Monday, August 20, 2012
The Duties of a Pediatric Nurse
A pediatric nursing degree is a highly respected sought after career which requires proper schooling and state licensing. Many nursing schools require at least an associate’s degree to obtain a pediatric nursing degree. Many pediatric nurses choose to further their education with a bachelor’s degree or decide to pursue a master’s degree in nursing. There is an extensive growth potential available to pediatric nurses who achieve more education and gain more experience. Opportunities such as managerial positions to more specialist positions are achievable with the fulfilled industry requirements.
A pediatric nurse has compassion for children and in many instances needs a great deal of patience for the most uncooperative of patients. On a daily basis, pediatric nurses will see and treat for infections of all kinds, development issues, minor issues and major issues. A pediatric nurse needs to be able to treat the smallest of scrapes to the worst of injuries all while holding their composure and maintaining an incredible amount of compassion and trust.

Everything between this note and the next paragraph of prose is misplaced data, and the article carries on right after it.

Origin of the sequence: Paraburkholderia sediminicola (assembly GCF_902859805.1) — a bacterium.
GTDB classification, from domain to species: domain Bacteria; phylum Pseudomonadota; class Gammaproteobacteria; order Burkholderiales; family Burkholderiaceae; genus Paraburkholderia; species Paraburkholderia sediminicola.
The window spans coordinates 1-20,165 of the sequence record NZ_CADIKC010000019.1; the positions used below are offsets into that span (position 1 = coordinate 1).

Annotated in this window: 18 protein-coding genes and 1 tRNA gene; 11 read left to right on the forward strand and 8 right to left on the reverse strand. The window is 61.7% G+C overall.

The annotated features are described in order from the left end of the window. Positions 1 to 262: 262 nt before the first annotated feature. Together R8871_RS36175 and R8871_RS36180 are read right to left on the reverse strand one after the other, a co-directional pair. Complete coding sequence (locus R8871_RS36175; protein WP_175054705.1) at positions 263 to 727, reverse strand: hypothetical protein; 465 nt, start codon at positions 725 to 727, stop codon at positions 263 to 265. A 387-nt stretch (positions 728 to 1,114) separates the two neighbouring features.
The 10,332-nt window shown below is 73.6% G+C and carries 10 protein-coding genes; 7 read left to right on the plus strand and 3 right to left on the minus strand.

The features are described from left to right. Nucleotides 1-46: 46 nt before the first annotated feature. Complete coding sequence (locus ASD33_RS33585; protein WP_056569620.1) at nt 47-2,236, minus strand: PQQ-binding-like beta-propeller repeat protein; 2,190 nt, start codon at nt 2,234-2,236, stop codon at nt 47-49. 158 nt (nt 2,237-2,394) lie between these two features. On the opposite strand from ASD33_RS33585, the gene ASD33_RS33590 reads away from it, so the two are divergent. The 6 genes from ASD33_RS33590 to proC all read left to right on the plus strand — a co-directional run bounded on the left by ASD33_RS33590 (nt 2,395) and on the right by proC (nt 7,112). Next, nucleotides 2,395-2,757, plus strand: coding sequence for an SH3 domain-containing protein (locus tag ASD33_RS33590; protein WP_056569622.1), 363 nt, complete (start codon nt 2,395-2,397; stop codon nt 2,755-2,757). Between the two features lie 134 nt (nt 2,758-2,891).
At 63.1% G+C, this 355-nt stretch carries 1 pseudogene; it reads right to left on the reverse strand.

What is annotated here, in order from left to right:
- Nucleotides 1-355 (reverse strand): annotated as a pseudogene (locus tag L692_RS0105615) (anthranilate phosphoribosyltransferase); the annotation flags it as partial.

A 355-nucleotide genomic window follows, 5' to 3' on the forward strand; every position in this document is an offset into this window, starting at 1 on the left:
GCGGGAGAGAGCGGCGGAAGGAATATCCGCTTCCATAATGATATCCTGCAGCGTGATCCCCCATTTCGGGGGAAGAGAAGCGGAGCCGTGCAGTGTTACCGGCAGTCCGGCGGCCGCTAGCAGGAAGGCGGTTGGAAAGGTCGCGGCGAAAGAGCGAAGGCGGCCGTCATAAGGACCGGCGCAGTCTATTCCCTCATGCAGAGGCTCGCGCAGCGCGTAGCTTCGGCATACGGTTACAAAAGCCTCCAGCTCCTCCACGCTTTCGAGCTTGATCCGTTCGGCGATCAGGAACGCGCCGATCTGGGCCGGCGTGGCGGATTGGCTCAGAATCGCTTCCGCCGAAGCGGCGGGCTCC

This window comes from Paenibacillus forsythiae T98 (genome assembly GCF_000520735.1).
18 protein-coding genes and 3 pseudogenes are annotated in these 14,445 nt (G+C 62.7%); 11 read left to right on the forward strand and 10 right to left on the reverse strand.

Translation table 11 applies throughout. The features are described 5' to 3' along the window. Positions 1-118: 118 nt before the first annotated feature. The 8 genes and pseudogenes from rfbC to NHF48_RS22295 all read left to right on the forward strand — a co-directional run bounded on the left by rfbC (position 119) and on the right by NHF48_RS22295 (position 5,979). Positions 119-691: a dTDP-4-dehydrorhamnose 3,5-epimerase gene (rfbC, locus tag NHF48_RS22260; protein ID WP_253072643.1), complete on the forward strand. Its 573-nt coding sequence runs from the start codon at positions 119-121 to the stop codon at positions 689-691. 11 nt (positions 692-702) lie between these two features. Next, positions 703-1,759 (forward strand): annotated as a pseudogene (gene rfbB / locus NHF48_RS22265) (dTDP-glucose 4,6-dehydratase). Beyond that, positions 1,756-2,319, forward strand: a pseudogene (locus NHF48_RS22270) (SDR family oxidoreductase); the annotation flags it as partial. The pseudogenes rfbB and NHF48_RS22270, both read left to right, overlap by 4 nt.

There are many types of pediatric nursing options available. A pediatric nursing degree will prepare a nurse to further their roles as a staff nurse, nurse manager, case managers, advanced practitioner and many other respectable roles that are required by the healthcare field. Some pediatric nurses choose to help their patients outside of a clinical or hospital setting by working in the school systems, working as camp nurses and many pediatric nurses even travel from house to house treating their patients in a less traditional route. There are many viable possibilities open to pediatric nurses who have obtained the education and experience required for each type of position.
Now is a great time to become a pediatric nurse. The healthcare industry has reported a lack of nurses in many states; with healthcare becoming more readily available it will be a career that will last. A pediatric nursing career will touch the lives of children and their families and may possibly save the life a child.